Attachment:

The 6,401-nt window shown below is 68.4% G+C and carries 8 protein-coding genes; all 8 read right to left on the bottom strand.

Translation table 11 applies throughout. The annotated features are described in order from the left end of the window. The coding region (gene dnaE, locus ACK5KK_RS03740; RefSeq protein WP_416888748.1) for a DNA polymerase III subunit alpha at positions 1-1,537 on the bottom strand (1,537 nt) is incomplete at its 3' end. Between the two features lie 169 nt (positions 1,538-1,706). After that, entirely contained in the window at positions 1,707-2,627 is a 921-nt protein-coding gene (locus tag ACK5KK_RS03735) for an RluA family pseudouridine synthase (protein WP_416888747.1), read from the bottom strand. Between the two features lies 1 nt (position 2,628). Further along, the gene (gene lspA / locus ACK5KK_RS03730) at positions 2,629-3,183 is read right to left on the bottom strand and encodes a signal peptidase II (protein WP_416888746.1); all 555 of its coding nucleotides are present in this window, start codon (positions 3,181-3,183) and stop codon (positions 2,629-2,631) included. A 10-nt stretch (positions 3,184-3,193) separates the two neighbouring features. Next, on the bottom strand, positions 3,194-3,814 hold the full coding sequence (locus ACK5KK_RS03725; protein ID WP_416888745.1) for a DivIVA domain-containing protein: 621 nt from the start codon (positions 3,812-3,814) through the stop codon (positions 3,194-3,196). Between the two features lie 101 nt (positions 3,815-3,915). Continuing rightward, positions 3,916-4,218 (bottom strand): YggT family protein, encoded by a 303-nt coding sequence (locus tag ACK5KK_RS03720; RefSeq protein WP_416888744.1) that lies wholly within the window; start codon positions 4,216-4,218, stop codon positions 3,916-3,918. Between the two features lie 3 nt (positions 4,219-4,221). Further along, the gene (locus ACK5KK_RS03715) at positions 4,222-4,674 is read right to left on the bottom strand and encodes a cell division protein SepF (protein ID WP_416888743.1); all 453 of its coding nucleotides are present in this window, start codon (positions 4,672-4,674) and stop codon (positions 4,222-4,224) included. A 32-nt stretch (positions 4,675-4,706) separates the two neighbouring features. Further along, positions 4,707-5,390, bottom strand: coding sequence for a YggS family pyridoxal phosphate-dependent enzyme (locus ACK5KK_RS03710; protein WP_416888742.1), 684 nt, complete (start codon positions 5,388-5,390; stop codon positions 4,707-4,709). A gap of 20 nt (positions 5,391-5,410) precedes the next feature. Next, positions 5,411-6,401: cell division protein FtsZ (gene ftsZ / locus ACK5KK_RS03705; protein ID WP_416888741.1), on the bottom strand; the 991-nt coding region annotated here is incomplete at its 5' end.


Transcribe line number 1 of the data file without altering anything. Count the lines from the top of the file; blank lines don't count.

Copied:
The 6,401-nt window shown below is 68.4% G+C and carries 8 protein-coding genes; all 8 read right to left on the bottom strand.